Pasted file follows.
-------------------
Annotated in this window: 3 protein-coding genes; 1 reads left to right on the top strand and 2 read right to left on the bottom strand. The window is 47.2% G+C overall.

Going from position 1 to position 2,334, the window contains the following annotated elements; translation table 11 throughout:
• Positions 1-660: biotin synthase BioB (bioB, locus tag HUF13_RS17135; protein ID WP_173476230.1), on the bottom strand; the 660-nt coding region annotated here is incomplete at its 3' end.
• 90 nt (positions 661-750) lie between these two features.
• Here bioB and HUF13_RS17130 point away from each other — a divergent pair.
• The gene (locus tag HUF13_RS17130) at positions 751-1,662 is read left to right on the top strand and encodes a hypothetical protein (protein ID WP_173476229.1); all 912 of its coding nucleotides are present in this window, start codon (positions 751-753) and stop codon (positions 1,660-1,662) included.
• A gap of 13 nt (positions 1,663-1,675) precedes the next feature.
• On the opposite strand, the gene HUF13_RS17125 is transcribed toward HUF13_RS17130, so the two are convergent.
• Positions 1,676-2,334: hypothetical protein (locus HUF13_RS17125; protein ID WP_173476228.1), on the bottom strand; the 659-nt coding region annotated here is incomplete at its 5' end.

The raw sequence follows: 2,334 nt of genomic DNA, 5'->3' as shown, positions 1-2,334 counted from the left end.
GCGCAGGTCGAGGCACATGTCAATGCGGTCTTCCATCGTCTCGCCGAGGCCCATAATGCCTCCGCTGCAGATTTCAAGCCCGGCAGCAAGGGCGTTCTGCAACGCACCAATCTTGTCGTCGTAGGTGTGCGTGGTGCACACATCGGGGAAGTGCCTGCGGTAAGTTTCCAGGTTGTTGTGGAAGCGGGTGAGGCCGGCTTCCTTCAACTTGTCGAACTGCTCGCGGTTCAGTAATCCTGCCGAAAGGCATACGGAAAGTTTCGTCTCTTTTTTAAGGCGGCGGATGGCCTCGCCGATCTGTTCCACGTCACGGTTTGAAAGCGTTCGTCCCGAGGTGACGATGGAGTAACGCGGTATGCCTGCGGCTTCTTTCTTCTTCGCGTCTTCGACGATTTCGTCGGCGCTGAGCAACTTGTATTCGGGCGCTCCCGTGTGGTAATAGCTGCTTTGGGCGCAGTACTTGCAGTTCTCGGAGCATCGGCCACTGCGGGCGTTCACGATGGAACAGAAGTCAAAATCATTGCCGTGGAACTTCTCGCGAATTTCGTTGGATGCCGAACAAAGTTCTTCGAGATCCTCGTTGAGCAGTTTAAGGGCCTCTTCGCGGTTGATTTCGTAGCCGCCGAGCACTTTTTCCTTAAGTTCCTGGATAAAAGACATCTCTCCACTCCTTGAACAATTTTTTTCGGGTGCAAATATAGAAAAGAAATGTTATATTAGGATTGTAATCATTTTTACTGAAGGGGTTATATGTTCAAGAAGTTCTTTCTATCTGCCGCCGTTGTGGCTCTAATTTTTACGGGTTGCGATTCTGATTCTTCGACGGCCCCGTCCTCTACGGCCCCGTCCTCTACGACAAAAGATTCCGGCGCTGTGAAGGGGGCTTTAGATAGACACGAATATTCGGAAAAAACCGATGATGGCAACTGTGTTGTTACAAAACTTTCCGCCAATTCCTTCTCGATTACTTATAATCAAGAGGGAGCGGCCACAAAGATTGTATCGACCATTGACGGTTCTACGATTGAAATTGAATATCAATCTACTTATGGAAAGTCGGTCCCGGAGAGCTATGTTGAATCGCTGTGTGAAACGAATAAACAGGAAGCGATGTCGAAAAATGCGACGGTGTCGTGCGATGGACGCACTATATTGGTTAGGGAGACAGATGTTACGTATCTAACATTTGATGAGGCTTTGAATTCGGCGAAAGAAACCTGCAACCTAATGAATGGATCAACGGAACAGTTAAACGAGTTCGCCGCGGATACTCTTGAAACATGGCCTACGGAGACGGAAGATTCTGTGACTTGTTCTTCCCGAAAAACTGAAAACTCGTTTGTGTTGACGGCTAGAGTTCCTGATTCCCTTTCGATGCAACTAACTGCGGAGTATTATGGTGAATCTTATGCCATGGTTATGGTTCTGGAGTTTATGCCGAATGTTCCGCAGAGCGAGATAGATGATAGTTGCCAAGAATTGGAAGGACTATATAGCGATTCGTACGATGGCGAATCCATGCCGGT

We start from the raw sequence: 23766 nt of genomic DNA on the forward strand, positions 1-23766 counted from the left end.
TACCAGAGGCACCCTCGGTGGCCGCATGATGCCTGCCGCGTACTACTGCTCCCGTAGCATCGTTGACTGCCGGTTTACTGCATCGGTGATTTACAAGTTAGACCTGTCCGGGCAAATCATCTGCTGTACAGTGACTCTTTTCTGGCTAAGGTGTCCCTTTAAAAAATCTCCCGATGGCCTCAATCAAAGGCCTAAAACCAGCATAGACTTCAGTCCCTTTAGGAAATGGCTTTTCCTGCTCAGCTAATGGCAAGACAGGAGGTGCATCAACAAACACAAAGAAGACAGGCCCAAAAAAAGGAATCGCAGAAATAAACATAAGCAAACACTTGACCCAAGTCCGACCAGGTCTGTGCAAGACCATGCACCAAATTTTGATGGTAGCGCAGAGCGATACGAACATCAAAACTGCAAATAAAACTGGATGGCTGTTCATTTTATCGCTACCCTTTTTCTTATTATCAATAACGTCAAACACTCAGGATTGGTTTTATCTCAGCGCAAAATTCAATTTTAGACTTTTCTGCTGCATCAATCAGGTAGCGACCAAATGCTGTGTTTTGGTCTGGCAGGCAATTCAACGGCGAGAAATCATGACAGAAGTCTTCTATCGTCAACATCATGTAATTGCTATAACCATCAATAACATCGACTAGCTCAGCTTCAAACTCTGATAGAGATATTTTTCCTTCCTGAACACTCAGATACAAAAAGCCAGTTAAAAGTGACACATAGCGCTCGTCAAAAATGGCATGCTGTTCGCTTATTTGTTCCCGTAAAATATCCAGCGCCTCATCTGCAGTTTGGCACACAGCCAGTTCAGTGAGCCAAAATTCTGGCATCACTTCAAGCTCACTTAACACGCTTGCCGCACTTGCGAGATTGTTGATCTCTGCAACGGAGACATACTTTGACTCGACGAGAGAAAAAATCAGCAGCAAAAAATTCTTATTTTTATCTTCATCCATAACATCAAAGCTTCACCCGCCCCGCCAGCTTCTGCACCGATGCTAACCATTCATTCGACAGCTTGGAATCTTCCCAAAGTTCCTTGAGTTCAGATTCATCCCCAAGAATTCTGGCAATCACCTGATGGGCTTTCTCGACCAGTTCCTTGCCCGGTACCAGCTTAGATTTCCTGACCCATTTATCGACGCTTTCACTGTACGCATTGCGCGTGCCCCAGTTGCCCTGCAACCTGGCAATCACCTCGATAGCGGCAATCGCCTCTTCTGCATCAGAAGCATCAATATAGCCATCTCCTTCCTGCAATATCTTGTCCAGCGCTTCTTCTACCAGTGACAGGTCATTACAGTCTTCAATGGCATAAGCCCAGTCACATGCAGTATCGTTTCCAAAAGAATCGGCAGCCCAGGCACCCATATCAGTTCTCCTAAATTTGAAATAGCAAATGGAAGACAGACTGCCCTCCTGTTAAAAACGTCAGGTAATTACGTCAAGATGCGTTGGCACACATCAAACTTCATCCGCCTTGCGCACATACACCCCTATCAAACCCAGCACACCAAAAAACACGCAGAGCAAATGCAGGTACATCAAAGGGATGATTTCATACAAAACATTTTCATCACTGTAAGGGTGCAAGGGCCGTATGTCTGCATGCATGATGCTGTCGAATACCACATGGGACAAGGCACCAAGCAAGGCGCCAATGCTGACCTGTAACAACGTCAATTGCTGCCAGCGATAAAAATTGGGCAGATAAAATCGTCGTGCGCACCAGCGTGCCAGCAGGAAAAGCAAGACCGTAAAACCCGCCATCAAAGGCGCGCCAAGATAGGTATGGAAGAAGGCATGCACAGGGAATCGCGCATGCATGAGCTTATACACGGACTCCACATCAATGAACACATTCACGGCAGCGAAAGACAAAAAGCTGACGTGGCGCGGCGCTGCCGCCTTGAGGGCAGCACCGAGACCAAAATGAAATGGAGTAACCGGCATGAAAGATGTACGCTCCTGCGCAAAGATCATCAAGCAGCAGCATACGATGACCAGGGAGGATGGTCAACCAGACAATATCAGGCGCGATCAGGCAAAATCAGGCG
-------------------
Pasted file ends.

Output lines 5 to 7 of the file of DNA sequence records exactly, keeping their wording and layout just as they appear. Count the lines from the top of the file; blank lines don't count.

• Here bioB and HUF13_RS17130 point away from each other — a divergent pair.
• The gene (locus tag HUF13_RS17130) at positions 751-1,662 is read left to right on the top strand and encodes a hypothetical protein (protein ID WP_173476229.1); all 912 of its coding nucleotides are present in this window, start codon (positions 751-753) and stop codon (positions 1,660-1,662) included.
• A gap of 13 nt (positions 1,663-1,675) precedes the next feature.